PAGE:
During the fifty-eight years since the Cuban Revolution brought communism to my country, Jesus’ kingdom has been advancing in Cuba. As pastor of a Cuban church throughout these sometimes-difficult decades, I should know. Let me tell you my story.
I was born in a village on the northern coast of Cuba, where the sugarcane industry overshadowed every aspect of life. My father was a sugarcane cutter, which meant he worked at most three or four months a year. Life was hard. How do you feed a family of twelve when there is no work? When my siblings and I reached second or third grade, my father took us out of school. The girls cleaned, cooked, or washed for the landowners. They were paid next to nothing. We boys went to work in the fields, helping our father but earning nothing ourselves. Poverty and misery marked all of our lives, but together we survived. My father drank a lot, and his example prompted most of us to evade reality through alcohol.
I was sent to help a family in the country when I was eleven. After three years, I returned to town looking for work, which I found selling vegetables from a wheelbarrow. I was filled with hate and sadness, which I desperately tried to drown by drinking. One evening in December 1952, disgusted with the life I was living, I went to bed crying. I had no idea how to pray, but almost drowning in tears I repeated a Bible verse I had once learned, “Create in me a clean heart, O God, and renew a steadfast spirit within me.” Immediately I felt something new, although I didn’t understand what it was. That was the moment Jesus Christ came into my life. For the first time I could remember, I slept peacefully without being drunk.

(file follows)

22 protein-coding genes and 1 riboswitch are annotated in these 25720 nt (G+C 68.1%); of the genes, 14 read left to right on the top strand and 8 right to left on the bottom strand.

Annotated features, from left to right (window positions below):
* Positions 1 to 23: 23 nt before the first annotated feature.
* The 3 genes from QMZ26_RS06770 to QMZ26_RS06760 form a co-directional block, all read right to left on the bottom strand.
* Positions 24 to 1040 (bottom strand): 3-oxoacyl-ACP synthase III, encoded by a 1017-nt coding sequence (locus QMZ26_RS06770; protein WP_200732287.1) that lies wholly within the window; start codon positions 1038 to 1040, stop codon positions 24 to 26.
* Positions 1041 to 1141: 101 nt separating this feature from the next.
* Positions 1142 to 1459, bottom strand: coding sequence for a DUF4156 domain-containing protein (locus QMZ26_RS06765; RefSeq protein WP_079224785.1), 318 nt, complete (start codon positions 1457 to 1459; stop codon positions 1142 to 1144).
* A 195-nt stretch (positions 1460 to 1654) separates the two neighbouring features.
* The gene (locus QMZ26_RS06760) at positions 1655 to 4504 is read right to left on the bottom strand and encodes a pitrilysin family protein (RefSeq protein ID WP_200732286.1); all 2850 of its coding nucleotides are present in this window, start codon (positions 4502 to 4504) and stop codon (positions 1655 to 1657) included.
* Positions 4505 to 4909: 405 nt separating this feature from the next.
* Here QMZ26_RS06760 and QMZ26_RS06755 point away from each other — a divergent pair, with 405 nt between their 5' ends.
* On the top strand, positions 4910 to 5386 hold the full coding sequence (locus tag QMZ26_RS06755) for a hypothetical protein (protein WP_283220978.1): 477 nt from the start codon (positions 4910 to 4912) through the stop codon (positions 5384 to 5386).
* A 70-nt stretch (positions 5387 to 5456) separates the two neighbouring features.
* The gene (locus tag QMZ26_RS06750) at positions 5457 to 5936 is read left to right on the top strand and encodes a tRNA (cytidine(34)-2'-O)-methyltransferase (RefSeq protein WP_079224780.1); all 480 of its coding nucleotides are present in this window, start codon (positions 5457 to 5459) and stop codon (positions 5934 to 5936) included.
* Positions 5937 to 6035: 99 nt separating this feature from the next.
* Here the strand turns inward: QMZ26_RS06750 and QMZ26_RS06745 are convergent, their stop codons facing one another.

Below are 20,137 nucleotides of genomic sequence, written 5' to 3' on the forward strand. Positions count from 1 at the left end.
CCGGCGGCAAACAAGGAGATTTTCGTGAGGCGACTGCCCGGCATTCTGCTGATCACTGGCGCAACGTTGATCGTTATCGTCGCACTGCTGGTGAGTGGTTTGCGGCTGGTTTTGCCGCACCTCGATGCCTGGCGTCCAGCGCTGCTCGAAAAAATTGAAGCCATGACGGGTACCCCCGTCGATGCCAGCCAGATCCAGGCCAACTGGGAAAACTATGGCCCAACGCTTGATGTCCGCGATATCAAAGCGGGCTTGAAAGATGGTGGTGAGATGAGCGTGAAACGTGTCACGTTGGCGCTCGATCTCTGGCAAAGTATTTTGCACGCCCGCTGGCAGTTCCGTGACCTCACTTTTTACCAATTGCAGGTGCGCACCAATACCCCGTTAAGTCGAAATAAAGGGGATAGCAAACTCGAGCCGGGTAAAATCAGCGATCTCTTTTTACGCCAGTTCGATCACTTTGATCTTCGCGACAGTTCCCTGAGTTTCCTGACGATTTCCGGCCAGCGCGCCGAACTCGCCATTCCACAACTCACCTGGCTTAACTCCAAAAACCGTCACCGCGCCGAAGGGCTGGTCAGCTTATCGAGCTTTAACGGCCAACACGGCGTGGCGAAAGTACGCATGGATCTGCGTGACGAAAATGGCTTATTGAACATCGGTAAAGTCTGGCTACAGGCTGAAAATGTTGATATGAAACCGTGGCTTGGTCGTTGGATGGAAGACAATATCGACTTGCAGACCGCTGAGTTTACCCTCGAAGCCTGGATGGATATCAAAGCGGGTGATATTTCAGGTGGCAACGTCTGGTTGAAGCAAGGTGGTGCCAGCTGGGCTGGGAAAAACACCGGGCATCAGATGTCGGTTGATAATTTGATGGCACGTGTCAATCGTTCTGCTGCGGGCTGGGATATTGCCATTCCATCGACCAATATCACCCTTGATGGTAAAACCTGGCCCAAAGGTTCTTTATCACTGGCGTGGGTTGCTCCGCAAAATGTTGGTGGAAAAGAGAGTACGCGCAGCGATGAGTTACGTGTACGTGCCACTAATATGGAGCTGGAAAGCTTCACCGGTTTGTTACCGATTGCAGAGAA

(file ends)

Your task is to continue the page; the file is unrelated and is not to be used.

I began to attend church services and was baptized five months later. A visiting preacher challenged us to use the new life God had given us. I said I wanted to become a pastor. Although I was almost completely illiterate, I passed the entrance exam to enter seminary at seventeen, with the help of the preacher and his wife.
Becoming a Christian in a Changing Cuba
The seminary was sponsored by Southern Baptists, so almost all my professors were from the United States. Through their influence, I began to adopt a new outlook. I wasn’t interested in what was happening in Cuban society, politics, and economics because the professors weren’t interested. Then in January 1959, while I was still in seminary, Fidel Castro’s revolutionary forces ousted US-backed dictator Fulgencio Batista. That was something one couldn’t ignore. I became interested in what the new government was doing to benefit the poorest and most disadvantaged.
The life of a Christian extends beyond the four walls of the church.
My wife Clara and I served as pastors in Colón for nine years. I was not of age for military service, but while we were there, I was drafted to the Military Units to Aid Production (UMAP). Despite its name, this wasn’t really military service, but rather a system of forced agricultural labor camps for Christians, criminals, conscientious objectors to military service, homosexual men, and anyone else the revolutionaries labeled perverse. That experience taught me that even though I had no pulpit or church, I did not cease to be a Christian pastor. In 1968, the government ended the UMAP system, and I returned home to Clara, my son Joel, and my newborn daughter Raquel.
Although many Christians fled the country, Clara and I saw that the revolution did accomplish many good things. We couldn’t condemn it wholesale and flee; we had to find ways to address the bad things we saw. The life of a Christian extends beyond the four walls of the church. If we want things to change, we have to get involved where the problems are and work at them, without being Communists, without being politicians, but by being Christians. At this time, I read the Bible in a new light. The Bible tells us we are to be the salt of the earth, the light of the world, the yeast that makes the dough rise. Yeast makes bread soft – if you don’t put yeast in, it will be hard as rock. When Christ tells us to be yeast, he wants us to be an element of transformation in society.